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The francolin is barred throughout and the face is pale with a thin black border to the pale throat. The only similar species is the Painted Francolin, which has a rufous vent. The male can have up to two spurs on the legs while females usually lack them. Subspecies mecranensis is palest and found in arid north-western India, Eastern Pakistan and further west in Southern Iran. Subspecies interpositus is darker and intermediate found in northern India. The nominate race in the southern peninsula of India has populations with a darker rufous throat, supercilium and is richer brown. They are weak fliers and fly short distances, escaping into undergrowth. In flight it shows a chestnut tail and dark primaries. The race in Sri Lanka is sometimes given the name ceylonensis or considered as belonging to the nominate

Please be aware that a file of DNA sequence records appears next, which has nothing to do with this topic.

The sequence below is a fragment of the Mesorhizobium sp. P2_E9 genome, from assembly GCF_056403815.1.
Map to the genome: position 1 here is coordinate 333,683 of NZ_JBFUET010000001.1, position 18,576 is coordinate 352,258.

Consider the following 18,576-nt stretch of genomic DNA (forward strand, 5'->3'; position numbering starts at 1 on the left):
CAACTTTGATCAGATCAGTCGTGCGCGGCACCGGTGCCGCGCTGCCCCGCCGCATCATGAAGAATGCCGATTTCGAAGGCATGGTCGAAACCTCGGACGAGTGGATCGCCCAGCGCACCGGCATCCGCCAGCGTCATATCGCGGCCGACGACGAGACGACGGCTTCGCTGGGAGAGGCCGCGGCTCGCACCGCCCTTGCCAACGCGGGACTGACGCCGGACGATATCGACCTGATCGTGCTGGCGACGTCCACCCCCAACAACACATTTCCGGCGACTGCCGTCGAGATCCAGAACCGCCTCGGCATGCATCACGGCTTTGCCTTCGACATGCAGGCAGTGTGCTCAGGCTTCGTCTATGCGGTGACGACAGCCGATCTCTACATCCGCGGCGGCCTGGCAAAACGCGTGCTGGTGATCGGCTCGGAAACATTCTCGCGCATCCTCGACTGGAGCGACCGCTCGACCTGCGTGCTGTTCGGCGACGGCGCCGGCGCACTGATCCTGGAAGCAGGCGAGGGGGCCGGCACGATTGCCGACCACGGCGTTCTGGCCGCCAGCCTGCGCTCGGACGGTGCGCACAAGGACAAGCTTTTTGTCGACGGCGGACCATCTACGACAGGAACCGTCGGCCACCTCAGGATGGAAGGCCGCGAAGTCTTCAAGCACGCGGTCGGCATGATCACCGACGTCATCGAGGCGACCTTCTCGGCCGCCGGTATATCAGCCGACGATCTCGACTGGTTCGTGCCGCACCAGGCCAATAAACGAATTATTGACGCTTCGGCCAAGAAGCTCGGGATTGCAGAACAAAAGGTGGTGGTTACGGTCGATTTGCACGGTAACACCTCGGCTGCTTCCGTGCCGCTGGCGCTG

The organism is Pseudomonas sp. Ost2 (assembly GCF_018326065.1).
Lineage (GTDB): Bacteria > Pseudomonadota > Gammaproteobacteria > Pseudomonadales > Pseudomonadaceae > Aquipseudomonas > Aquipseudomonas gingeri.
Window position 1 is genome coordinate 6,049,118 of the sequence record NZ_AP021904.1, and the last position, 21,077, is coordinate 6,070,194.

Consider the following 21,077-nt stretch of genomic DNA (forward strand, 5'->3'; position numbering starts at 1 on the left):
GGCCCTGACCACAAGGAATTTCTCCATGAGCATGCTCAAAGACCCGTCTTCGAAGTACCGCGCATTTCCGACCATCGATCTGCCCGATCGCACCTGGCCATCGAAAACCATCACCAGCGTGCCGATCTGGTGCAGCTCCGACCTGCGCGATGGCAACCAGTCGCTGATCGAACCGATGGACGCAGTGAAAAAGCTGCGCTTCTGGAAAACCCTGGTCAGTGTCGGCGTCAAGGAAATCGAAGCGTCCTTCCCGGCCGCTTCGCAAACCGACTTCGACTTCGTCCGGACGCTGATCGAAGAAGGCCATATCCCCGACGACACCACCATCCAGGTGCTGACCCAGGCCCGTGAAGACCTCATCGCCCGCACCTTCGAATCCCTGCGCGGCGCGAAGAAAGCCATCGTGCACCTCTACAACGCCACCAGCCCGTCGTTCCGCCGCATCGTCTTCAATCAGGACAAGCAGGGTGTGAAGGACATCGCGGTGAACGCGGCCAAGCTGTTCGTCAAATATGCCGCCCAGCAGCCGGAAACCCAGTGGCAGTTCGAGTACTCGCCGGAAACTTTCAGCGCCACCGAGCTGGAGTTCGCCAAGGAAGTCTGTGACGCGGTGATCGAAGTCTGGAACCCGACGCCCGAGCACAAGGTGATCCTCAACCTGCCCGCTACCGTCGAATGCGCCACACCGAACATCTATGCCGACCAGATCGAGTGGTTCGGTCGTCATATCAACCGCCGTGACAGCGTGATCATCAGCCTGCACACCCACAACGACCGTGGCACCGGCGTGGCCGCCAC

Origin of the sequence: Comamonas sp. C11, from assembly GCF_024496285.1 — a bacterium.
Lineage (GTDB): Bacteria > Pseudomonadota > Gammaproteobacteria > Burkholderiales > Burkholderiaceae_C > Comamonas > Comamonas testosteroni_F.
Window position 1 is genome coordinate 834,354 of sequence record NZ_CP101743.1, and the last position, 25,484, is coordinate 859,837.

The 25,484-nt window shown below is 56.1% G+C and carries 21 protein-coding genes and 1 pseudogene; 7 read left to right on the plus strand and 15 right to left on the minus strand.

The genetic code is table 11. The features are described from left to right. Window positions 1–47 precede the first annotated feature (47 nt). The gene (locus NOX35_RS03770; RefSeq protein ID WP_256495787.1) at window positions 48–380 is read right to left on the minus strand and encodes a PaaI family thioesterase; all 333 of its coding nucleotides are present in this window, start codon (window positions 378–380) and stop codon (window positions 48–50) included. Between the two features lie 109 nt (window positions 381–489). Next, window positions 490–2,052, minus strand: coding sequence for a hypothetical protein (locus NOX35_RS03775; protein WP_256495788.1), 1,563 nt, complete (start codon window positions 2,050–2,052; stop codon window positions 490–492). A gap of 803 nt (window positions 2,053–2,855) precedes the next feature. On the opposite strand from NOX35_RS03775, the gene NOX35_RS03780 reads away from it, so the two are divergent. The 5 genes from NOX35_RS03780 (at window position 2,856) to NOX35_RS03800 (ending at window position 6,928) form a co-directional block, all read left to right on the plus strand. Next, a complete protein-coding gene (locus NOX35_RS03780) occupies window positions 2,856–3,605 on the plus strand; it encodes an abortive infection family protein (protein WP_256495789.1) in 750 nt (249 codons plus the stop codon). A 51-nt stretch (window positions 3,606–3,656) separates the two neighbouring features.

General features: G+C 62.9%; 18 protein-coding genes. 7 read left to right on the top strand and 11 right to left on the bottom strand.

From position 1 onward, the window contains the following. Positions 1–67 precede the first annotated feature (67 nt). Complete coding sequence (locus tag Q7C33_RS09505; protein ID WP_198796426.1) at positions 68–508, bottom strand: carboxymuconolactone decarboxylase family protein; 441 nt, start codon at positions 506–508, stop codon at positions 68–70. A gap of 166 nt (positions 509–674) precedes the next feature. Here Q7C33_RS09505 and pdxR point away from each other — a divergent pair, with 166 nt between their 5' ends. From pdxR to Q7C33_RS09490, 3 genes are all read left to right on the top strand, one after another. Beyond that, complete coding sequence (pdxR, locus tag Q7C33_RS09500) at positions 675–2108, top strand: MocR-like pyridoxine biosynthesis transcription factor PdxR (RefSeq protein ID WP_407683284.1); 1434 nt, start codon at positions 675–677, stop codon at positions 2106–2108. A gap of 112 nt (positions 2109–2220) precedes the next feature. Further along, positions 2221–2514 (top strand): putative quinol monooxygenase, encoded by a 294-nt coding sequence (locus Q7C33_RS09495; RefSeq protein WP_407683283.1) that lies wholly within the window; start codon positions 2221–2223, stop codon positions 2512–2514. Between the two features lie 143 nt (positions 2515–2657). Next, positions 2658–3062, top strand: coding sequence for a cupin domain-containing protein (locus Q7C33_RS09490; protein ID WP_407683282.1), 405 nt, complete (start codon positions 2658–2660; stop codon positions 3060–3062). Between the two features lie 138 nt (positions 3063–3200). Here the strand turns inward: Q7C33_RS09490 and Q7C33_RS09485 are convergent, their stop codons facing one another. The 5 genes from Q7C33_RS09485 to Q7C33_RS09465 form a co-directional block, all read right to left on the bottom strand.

The Grey Francolin is normally found foraging on bare or low grass covered ground in scrub and open country, and is rarely found above an altitude of 500 m above sea level in India, and 1200 m in Pakistan. The distribution is south of the foothills of the Himalayas westwards to the Indus valley and eastwards to Bengal. It is also found in north-western Sri Lanka. Introduced populations are found in the Andaman and Chagos Islands. They have been introduced to Nevada in the United States of America and Hawaii, along with several other species of francolin.
Status They are hunted in much of their range using low nets and easily caught using calling decoy birds.